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Multi Touch Attribution

Multi Touch Attribution

In previous blogs, we have discussed the importance of setting KPIs and goals, analyzing results and tracking all of your marketing efforts. But, it’s not that easy as most customers need to see a message several times before making a purchase in today’s multichannel marketing world. So, what medium gets credit for the sale?

Think of it as a soccer game. The player who scores the goal is the one that gets his name in the boxscore. But, if the defense never clears the ball and the midfielders don’t advance it, the goal scorer on the front line never gets the chance to score. To lead the league in scoring, you need to have assists along the way.

Many marketers take the easy way out by using single touch attribution. Usually it means whoever kicks the ball into the net, gets credit for the sale. Final click attribution probably made sense in the early days of the internet. After all, just doing any kind of attribution was better than nothing. Today, however, single touch attribution is likely not sophisticated enough to be the best method for determining where your sales come from. 

Today, sophisticated marketers are using a more holistic approach to the customer buying experience by using multi touch attribution. It is likely that multiple actions are working in connection with one another, and all contribute to a weighted modeling approach to attribution. The question is, what percentage of the sale is attributed to each touch point? Are they all equally important? Or, does the first and last touch point deserve greater consideration?

Let’s take a look at some of the most common attribution methods being used.

  • First Touch — The initial message received gets 100% of the credit for the sale.
  • Final Touch — The final message that usually results in a tap through gets 100% of the credit for the conversion.
  • Linear — All touch points get equal credit along the buying journey.
  • U Shape Model — In the U shape model, more credit is given to the first and last touchpoint and those in between get assigned the remainder. This attribution is also called “position-based attribution” or “multi-channel attribution.” Often, the first and last touchpoints get 40% each and those contacts in the middle split the remaining 20%.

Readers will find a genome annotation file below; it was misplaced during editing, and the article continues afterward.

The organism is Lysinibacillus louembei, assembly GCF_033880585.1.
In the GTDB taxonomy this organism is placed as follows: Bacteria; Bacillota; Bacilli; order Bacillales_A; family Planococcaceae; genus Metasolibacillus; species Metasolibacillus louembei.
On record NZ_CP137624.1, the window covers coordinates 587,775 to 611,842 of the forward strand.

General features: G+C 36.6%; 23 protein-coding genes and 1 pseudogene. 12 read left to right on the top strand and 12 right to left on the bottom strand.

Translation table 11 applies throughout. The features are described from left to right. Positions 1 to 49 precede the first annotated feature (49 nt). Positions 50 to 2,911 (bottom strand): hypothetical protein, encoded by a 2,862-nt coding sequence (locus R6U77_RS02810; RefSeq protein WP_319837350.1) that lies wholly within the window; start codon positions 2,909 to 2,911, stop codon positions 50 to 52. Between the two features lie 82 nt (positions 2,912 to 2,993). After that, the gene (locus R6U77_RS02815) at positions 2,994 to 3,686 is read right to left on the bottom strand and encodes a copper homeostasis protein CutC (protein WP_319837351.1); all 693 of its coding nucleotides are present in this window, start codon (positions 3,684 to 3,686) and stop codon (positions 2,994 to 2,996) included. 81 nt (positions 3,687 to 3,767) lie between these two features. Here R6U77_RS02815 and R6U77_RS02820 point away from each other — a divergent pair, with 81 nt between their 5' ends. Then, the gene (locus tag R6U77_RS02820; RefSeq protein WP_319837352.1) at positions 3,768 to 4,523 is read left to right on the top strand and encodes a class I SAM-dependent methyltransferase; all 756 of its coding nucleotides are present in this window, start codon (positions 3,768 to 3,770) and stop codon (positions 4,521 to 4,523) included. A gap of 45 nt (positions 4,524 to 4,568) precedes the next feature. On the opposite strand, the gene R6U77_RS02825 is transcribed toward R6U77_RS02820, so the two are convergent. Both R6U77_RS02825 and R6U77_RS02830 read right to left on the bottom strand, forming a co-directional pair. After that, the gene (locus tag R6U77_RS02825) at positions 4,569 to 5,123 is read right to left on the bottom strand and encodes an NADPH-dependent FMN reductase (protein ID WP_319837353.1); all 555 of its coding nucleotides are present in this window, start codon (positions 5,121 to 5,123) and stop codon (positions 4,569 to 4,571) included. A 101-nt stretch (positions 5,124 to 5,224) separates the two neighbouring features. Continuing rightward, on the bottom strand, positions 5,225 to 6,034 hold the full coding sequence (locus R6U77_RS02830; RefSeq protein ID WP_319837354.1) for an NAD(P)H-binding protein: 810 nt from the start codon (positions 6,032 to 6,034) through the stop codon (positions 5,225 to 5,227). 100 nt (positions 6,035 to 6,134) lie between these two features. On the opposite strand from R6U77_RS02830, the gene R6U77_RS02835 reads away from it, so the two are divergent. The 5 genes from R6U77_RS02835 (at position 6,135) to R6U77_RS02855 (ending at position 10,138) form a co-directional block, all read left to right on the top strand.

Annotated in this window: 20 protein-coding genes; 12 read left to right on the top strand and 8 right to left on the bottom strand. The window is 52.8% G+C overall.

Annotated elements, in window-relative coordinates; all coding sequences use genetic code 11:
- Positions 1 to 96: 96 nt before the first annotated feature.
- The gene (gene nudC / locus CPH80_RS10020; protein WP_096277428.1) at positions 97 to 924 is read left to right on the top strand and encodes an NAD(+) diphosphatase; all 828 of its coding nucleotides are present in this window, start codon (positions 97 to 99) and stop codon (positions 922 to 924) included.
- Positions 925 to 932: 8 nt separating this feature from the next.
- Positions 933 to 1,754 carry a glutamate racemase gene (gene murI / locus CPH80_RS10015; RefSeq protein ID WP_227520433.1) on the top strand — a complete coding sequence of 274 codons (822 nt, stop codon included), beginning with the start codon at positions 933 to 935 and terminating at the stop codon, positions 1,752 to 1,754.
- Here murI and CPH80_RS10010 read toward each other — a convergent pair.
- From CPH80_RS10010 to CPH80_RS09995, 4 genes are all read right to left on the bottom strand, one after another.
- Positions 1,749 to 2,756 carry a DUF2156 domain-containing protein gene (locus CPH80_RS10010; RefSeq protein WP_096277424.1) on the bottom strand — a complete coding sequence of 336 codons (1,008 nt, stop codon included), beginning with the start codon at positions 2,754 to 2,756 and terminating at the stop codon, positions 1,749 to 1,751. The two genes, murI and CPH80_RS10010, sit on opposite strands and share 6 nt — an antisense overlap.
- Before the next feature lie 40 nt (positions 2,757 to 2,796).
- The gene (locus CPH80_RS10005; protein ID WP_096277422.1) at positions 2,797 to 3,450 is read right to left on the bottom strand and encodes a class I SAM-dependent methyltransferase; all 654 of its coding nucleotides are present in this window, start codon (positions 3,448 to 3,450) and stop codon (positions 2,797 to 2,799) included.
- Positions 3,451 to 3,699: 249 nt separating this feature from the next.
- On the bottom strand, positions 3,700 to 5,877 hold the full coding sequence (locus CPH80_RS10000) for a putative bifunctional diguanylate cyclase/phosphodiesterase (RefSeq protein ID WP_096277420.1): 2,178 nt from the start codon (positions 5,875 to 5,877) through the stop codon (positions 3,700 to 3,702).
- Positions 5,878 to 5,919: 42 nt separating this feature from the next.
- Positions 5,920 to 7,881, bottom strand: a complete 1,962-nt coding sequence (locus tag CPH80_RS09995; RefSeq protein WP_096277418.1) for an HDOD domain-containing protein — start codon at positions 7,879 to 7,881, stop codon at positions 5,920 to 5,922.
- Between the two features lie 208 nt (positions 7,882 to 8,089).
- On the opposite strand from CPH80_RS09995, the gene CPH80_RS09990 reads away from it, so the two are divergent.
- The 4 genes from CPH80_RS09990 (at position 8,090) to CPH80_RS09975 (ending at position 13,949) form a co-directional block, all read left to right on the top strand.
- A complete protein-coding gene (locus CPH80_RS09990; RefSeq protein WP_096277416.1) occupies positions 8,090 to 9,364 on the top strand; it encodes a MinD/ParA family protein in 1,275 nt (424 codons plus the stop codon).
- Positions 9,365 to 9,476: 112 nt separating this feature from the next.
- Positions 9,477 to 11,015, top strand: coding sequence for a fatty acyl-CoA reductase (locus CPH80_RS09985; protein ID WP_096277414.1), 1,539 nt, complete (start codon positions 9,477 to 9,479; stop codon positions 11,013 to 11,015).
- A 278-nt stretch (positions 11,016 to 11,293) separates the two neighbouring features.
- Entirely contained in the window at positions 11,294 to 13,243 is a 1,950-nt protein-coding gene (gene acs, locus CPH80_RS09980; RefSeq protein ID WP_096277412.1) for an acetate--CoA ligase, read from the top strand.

• Time Decay — In this method, the most recent touchpoints get the most credit and the earlier touch points get a declining share of the attribution credit.
  • Custom Modeling — Is watching a 30 second video of your product more valuable to the penultimate sale than seeing a banner ad? 
  • Cost Modeling — You pay different CPM rates for different types of advertising. In this method, those costs are assigned to an overall percentage of the sale. The more expensive the marketing, the greater percentage that touchpoint receives.

One of the messages that has been prevalent for the Purplegator team is the ability to monitor and gauge results. There’s no official right or wrong way to measure this as the various attribution models concur. The savvy marketer just has to pick the one that makes the most sense for his or her unique situation.

Digital & Data Driven Marketing

Digital & Data Driven Marketing

Mobile’s uncanny ability to target just the right person is dependent on the marketer’s ability to maximize its available data. A major advantage of mobile and digital advertising is that we know so much about the consumer. While that may seem frightening to some people, as a marketer, it’s why mobile advertising works so darn well.

Let’s take a look at the type of data that mobile marketers use when targeting its audience that is most likely to buy:

First Party Data

First party data is your own data. It is usually acquired from the CRM of the business. First party data is the most valuable targeting data that you have to work with, because you can be sure of its quality and it is unique to only your business. Therefore, your competitors don’t have access to it. First party data includes not only your customer and prospect list, but also a list of behaviors, actions and interests acquired from website visits and other marketing activities such as surveys, customer feedback, in-store purchases, email marketing lists and social media data.

Once you know the actions of the consumers that are your best customers, you can take that information and purchase “lookalike” audiences from third party data companies in an attempt to expand your market. The theory behind lookalike audiences is that if your data works with your own market, then it should work with a market with similar characteristics.

Second Party Data

Second party data is data that you acquire from other companies so it’s essentially the first party data of the other company. Such data is usually purchased or bartered.